The Industrial Revolution brought about many previously unimaginable advancements in textile manufacturing at the beginning of the 19th century, including machines that automated the lace-making process.
As a result, lace fabric dropped significantly in price, and by 1840, women’s fashion was once more heavily reliant on lace. Lace had by this time been abandoned for men’s clothing, but it has since remained essential, if relatively unimportant, element of women’s fashion.
Till the early 20th century, handmade lace remained relatively popular despite the undeniable simplicity and effectiveness of machine-made lace. By the middle of the 20th century, lace-making had spread to many different countries, expanding the scope of what had previously been a purely European textile tradition.
Final Thoughts: How is Lace Fabric Made?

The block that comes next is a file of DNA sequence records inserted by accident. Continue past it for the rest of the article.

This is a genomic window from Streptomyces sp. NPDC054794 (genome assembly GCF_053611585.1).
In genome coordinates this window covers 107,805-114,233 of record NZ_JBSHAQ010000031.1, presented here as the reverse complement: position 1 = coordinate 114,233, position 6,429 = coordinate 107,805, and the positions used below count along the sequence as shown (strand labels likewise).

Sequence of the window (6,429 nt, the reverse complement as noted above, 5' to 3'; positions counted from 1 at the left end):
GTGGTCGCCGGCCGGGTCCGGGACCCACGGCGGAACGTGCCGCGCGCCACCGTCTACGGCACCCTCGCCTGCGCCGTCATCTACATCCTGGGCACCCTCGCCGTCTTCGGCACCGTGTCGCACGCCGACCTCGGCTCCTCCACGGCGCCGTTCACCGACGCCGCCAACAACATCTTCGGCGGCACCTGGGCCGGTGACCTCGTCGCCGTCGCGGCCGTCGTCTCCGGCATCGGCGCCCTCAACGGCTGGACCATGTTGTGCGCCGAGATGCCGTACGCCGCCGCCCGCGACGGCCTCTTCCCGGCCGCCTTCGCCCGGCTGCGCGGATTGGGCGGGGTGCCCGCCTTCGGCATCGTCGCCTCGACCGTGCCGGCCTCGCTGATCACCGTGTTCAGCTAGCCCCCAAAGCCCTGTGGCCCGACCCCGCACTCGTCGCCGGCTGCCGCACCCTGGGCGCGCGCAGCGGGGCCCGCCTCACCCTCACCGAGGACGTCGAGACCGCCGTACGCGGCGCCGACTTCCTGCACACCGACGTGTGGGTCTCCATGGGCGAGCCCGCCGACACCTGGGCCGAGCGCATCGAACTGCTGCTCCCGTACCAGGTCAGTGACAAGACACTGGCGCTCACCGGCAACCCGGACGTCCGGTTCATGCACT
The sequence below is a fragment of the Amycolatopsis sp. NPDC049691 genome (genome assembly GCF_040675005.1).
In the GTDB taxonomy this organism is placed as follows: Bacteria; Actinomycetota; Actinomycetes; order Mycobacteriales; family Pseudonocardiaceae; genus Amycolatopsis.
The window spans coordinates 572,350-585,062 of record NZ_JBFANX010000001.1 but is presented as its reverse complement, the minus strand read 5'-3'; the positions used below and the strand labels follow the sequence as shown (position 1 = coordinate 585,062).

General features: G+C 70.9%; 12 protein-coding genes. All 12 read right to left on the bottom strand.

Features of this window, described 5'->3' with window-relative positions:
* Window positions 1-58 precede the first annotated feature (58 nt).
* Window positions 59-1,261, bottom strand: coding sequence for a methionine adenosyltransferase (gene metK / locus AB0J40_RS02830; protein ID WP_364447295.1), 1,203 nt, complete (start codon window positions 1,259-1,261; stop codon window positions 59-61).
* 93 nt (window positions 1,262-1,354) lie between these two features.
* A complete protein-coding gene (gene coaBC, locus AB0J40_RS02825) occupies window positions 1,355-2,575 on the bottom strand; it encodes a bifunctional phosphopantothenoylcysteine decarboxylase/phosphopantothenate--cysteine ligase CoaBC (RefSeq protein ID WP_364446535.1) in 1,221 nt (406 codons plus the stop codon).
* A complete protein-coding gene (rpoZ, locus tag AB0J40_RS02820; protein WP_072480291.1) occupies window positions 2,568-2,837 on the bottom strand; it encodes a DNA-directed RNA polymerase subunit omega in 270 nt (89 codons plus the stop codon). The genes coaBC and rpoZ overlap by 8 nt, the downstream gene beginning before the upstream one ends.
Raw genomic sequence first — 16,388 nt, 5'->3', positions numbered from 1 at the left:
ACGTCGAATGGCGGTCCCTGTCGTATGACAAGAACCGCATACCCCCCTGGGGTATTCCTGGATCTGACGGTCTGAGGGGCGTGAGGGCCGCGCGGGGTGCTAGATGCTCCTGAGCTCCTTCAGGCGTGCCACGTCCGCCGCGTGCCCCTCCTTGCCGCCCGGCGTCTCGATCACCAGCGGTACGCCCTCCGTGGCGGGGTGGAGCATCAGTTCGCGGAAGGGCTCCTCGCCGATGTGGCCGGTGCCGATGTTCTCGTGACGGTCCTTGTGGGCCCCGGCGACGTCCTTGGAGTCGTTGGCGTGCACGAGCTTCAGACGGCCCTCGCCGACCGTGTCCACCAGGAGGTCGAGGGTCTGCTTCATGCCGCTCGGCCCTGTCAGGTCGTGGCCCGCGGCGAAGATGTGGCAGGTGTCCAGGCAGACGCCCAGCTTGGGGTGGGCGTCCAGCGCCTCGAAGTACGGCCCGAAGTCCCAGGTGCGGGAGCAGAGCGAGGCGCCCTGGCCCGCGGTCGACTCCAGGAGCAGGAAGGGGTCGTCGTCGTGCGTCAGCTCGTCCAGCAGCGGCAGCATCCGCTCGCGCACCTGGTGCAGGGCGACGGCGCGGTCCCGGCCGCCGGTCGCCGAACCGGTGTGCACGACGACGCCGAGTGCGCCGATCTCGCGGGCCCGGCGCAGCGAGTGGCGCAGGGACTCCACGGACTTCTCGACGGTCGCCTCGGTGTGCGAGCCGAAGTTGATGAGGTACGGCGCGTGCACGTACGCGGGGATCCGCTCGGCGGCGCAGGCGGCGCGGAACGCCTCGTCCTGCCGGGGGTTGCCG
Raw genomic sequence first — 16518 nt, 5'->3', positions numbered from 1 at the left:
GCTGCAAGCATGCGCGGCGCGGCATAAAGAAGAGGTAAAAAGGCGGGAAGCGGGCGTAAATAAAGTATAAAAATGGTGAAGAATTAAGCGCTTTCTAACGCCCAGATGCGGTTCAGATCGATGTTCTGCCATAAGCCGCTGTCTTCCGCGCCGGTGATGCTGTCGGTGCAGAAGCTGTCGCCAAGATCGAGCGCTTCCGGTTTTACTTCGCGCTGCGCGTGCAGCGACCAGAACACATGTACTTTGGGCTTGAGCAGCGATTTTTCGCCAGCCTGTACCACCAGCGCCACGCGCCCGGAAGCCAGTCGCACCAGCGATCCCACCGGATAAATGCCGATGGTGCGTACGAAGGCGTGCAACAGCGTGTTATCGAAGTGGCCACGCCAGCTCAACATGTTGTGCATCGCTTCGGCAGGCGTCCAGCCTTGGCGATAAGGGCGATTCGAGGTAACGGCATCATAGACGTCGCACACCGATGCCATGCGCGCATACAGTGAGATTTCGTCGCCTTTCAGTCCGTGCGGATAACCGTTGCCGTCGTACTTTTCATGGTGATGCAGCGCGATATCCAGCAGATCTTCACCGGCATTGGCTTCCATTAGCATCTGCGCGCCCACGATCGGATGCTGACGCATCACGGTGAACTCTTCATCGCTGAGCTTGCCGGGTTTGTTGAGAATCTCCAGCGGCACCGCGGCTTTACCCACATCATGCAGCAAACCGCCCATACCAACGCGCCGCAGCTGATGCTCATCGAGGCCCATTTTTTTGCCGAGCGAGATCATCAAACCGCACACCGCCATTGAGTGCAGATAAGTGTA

Lace was historically made with silk or linen threads, though some textile craftspeople also used gold or silver thread to create this fabric.
However, cotton has recently taken the lead as the fabric of choice for making lace, though some producers also use synthetic materials like polyester or rayon.
How is Lace Cloth Made?
A pattern is embroidered onto a fabric type that isn’t resistant to caustic chemicals by textile manufacturers to create chemical lace. After that, chemicals are used to soak the lace until the base fabric disintegrates, leaving only the lace pattern intact.
Is Lace Still Made by Hand?
There are a few parts of the world where hand-made lace is still produced for sale, but increasingly through the twentieth-century lacemaking became a craft undertaken for pleasure.
Is Lace Knit Or Woven?
Lace knitting is a style of knitting characterized by stable “holes” in the fabric arranged with consideration of aesthetic value. Because of its complexity and the difficulty of creating holes in woven fabrics, lace is sometimes regarded as the knitting medium’s pinnacle.